Finding A South Alabama 'Hawg'

If it's a 6-pound largemouth you want to hook, try these spots in South Alabama. It's lunker country! (January 2009)

Last January, Ryan Ingram of Phenix City caught a 10 1/2-pound largemouth bass on a deep-water ledge on Lake Eufaula. Within minutes, his fishing partner hauled another hawg into the boat; it weighed more than 9 pounds.

The author looks on as Danny Walden tries to boat a wintertime largemouth from shallow water at Millers Ferry.
Photo by Stephen E. Davis.

To the west, also in January, David Hagan of Clanton pulled a 9-pound, 7-ounce bass from an ugly brown patch of hyacinth floating on 49-degree water at Miller Ferry.

Biologists and anglers agree that these lakes offer the best chance of catching bass weighing 6 pounds or more from south Alabama waters in January. But it's not like fishing any other time of the year.

"It's not a very good month to fish overall," reported Damon Abernethy, supervisor of fisheries development for the Alabama Department of Conservation and Natural Resources. "Catch rates are low, but your chances of catching a really big fish are pretty good in January. If you can stand the cold, you can do real well in winter. I prefer to fish when it's cold."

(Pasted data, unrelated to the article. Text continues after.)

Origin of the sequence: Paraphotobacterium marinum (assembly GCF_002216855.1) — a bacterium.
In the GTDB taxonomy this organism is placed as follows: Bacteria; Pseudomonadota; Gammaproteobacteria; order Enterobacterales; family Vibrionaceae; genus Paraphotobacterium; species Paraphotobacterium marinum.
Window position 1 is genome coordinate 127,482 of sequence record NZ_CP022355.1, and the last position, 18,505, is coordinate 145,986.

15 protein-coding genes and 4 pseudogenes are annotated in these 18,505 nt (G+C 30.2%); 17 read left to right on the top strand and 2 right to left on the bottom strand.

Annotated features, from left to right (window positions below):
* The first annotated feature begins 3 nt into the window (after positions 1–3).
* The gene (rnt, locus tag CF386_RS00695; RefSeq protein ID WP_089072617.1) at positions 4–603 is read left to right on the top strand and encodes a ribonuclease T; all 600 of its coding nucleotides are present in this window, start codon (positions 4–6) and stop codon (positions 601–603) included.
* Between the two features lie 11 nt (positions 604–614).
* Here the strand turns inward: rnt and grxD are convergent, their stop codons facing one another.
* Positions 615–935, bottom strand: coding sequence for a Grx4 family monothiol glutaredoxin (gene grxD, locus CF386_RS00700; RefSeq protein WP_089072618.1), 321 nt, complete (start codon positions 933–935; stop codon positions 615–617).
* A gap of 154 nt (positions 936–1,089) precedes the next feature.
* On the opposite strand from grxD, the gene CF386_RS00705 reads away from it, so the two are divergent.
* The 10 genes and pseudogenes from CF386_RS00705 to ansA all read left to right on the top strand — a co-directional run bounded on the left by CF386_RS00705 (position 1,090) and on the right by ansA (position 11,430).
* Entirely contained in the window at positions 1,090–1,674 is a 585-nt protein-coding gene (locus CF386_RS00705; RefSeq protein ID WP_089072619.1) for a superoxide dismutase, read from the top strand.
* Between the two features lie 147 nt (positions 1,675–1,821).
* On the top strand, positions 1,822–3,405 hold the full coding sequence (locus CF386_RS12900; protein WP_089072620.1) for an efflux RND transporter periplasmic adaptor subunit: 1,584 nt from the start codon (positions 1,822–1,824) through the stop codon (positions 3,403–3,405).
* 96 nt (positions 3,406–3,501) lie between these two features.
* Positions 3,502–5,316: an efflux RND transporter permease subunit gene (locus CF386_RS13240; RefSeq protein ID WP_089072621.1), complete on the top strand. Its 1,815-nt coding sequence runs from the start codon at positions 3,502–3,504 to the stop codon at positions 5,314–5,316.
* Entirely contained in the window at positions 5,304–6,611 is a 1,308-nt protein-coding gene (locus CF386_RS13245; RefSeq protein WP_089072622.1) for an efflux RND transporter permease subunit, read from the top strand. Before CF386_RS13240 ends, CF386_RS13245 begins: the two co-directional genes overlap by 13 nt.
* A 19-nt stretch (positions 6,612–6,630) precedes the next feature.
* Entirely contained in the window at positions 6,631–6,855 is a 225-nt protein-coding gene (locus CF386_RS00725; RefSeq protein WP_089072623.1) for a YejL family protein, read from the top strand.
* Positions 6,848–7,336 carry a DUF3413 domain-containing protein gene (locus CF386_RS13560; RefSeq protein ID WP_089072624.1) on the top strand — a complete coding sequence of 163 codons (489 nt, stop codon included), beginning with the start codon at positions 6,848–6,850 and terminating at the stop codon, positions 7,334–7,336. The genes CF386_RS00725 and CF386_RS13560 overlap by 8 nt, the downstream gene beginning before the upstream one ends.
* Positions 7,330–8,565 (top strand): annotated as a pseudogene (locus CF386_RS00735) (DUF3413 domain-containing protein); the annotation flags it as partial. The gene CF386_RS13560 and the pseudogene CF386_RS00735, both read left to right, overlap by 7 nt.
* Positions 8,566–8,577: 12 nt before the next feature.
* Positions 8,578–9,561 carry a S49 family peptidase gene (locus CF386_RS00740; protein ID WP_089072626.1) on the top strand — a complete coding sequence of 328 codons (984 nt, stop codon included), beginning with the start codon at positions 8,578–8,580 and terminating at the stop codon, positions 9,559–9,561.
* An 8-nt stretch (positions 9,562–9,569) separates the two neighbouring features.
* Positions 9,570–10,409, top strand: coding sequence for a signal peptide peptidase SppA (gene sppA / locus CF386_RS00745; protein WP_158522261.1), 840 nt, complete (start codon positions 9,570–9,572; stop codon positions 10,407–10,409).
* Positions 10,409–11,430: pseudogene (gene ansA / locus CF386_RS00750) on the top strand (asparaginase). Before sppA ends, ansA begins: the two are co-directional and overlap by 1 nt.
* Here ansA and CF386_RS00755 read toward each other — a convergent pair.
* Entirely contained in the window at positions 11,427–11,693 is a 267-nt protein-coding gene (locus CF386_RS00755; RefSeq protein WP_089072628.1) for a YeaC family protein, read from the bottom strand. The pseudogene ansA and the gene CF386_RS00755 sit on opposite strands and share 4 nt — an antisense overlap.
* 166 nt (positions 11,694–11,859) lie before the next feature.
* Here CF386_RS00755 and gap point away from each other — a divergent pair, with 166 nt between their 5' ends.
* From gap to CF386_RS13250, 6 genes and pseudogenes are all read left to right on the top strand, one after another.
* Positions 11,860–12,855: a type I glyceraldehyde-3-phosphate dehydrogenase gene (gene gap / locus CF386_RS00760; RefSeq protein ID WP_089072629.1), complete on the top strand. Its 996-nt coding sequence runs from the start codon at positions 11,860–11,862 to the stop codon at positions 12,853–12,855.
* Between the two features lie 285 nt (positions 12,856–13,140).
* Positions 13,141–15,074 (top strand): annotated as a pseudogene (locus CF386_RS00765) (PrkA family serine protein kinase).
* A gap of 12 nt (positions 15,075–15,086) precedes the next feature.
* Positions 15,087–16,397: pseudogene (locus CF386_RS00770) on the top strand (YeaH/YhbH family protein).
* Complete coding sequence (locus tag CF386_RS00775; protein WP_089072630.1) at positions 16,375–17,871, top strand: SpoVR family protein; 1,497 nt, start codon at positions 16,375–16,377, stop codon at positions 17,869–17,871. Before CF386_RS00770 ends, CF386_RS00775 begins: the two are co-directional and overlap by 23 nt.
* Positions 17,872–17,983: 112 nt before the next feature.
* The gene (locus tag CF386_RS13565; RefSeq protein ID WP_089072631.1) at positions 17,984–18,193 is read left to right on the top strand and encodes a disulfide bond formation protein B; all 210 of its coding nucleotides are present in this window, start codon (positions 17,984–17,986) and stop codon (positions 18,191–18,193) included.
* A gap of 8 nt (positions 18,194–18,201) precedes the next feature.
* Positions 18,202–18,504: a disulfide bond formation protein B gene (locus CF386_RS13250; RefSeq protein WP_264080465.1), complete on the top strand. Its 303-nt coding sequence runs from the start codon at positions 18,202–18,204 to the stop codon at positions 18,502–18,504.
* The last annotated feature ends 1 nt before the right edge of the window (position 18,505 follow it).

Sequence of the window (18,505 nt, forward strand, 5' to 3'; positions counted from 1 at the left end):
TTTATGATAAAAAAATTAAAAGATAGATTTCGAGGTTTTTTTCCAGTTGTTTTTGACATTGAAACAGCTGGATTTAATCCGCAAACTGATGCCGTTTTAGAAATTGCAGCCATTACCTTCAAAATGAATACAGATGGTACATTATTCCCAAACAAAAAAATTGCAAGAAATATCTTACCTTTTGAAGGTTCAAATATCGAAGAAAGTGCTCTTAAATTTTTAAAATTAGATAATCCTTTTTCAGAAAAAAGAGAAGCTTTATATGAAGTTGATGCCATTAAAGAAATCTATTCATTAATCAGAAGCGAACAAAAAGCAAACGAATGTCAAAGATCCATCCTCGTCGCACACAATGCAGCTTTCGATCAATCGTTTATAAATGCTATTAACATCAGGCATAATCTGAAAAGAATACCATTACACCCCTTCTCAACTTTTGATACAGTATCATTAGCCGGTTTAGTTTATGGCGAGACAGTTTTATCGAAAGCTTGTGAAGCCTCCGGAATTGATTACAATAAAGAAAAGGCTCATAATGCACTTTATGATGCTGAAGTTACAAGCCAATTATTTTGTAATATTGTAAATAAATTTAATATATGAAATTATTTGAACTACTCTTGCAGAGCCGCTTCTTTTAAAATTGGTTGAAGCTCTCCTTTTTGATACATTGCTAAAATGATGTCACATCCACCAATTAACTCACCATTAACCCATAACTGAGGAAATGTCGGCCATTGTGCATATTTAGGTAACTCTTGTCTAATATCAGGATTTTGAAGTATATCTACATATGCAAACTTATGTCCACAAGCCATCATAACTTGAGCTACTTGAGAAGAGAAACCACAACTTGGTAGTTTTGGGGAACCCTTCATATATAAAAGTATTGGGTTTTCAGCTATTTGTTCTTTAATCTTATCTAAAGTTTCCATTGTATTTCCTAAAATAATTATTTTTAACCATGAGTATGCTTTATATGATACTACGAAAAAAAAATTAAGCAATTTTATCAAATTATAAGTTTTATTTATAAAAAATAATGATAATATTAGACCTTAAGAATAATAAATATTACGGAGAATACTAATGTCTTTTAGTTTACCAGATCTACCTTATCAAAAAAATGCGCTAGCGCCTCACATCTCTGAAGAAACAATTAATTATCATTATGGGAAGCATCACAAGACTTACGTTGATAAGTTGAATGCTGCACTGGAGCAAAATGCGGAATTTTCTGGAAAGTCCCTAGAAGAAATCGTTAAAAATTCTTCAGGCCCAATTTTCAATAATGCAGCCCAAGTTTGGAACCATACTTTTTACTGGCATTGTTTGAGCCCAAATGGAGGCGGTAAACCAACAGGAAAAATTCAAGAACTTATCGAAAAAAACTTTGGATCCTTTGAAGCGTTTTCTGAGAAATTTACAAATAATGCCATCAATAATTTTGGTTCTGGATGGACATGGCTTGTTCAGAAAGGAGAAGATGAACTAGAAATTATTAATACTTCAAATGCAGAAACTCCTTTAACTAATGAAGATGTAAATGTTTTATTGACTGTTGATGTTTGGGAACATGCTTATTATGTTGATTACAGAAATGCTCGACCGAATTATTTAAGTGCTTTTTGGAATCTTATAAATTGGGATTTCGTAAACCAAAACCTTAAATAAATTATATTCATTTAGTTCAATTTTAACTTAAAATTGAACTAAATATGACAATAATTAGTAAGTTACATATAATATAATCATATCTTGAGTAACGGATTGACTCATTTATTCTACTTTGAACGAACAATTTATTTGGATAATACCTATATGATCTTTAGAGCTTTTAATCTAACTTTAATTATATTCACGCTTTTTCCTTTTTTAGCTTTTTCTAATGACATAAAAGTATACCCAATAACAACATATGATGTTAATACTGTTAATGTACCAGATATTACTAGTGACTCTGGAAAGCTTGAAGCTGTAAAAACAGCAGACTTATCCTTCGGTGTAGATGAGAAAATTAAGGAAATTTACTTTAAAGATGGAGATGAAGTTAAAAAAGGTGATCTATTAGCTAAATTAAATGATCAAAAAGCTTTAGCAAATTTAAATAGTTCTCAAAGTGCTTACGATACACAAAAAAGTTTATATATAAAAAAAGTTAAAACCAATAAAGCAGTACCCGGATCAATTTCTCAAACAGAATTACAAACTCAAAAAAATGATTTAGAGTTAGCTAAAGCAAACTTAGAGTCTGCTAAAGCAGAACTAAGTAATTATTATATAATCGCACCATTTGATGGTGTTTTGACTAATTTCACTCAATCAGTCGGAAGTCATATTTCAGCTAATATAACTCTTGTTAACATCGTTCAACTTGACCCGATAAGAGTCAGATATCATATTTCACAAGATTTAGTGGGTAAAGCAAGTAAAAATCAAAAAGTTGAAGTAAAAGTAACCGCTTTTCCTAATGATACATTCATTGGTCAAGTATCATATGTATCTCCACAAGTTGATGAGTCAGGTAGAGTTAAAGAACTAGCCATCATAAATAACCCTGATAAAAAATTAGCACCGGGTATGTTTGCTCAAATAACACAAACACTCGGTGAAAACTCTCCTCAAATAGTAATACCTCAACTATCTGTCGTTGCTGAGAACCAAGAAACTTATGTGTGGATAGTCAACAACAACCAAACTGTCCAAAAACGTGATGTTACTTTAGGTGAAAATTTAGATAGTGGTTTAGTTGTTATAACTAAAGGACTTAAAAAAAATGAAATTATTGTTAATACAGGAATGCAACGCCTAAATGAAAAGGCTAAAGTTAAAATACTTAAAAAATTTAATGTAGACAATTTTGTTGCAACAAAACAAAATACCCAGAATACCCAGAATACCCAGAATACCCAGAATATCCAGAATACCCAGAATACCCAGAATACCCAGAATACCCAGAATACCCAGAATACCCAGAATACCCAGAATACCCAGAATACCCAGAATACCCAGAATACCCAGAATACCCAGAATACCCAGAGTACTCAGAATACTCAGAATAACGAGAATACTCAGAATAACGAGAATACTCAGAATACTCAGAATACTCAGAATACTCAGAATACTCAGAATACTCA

Abernethy pointed out that bass are cold-blooded, which makes them less active and less likely to strike in cold water. In fact, biologists have found a largemouth's metabolic rate falls by a third of its previous rate for every 18-degree drop in body temperature. As their temperature falls from 60 to 50 degrees, the time to digest a meal of shad may increase from four days to six days. Though digesting food at an ever-slower rate, however, bass continue to eat through January and appear healthy, well nourished and ready to spawn in February.

Also, observations by biologists have confirmed what anglers have learned in their laboratory of hard knocks: Bass grow increasingly sluggish as water temperatures fall to 50 degrees, and markedly more so in the mid-to-upper 40s.

Both Ryan Ingram and David Hagan mark the break point for good fishing at 50 degrees. The former reported that water temperatures on Lake Eufaula normally range from 50 to 54 degrees in January, while the latter said that Millers Ferry runs a little colder, 46 to 53 degrees. These temperatures remain warm enough to keep largemouths biting through January.

This difference in water temperatures does, however, see the two anglers approach their respective lakes with different methods and techniques for locating winter hawgs.